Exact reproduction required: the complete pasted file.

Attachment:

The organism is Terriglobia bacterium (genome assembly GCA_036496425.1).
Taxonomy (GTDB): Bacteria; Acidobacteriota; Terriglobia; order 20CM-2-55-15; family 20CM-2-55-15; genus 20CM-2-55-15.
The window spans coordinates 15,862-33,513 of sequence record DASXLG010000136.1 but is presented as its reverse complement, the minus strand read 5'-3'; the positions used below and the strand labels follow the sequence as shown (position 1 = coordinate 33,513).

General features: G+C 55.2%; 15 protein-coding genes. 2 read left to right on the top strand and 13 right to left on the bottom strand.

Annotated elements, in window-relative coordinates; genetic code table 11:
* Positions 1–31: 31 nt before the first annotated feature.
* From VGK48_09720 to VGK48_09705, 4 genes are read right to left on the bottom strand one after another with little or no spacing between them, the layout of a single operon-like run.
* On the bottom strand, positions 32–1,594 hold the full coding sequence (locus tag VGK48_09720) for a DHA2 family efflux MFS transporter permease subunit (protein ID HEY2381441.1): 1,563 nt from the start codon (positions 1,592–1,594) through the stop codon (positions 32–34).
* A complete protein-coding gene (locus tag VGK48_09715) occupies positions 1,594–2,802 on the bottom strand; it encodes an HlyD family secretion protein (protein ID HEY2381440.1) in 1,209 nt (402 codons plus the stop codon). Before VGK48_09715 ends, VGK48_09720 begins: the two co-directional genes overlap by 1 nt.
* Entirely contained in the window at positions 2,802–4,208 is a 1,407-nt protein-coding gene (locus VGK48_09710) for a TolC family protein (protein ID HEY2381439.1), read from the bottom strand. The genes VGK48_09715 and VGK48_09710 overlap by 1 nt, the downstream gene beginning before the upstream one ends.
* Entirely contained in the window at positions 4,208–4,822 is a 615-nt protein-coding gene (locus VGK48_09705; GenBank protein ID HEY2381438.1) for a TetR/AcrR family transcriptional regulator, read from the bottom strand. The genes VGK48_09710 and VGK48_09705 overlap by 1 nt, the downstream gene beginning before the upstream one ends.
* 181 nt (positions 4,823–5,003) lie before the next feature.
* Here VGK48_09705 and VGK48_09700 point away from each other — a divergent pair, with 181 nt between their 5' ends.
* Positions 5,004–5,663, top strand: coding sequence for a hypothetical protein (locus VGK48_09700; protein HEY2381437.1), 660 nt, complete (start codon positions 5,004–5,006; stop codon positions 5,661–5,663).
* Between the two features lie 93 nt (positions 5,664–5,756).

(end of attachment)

The organism is Terriglobia bacterium (genome assembly GCA_036496425.1).
Taxonomy (GTDB): Bacteria; Acidobacteriota; Terriglobia; order 20CM-2-55-15; family 20CM-2-55-15; genus 20CM-2-55-15.
The window spans coordinates 15,862-33,513 of sequence record DASXLG010000136.1 but is presented as its reverse complement, the minus strand read 5'-3'; the positions used below and the strand labels follow the sequence as shown (position 1 = coordinate 33,513).

General features: G+C 55.2%; 15 protein-coding genes. 2 read left to right on the top strand and 13 right to left on the bottom strand.

Annotated elements, in window-relative coordinates; genetic code table 11:
* Positions 1–31: 31 nt before the first annotated feature.
* From VGK48_09720 to VGK48_09705, 4 genes are read right to left on the bottom strand one after another with little or no spacing between them, the layout of a single operon-like run.
* On the bottom strand, positions 32–1,594 hold the full coding sequence (locus tag VGK48_09720) for a DHA2 family efflux MFS transporter permease subunit (protein ID HEY2381441.1): 1,563 nt from the start codon (positions 1,592–1,594) through the stop codon (positions 32–34).
* A complete protein-coding gene (locus tag VGK48_09715) occupies positions 1,594–2,802 on the bottom strand; it encodes an HlyD family secretion protein (protein ID HEY2381440.1) in 1,209 nt (402 codons plus the stop codon). Before VGK48_09715 ends, VGK48_09720 begins: the two co-directional genes overlap by 1 nt.
* Entirely contained in the window at positions 2,802–4,208 is a 1,407-nt protein-coding gene (locus VGK48_09710) for a TolC family protein (protein ID HEY2381439.1), read from the bottom strand. The genes VGK48_09715 and VGK48_09710 overlap by 1 nt, the downstream gene beginning before the upstream one ends.
* Entirely contained in the window at positions 4,208–4,822 is a 615-nt protein-coding gene (locus VGK48_09705; GenBank protein ID HEY2381438.1) for a TetR/AcrR family transcriptional regulator, read from the bottom strand. The genes VGK48_09710 and VGK48_09705 overlap by 1 nt, the downstream gene beginning before the upstream one ends.
* 181 nt (positions 4,823–5,003) lie before the next feature.
* Here VGK48_09705 and VGK48_09700 point away from each other — a divergent pair, with 181 nt between their 5' ends.
* Positions 5,004–5,663, top strand: coding sequence for a hypothetical protein (locus VGK48_09700; protein HEY2381437.1), 660 nt, complete (start codon positions 5,004–5,006; stop codon positions 5,661–5,663).
* Between the two features lie 93 nt (positions 5,664–5,756).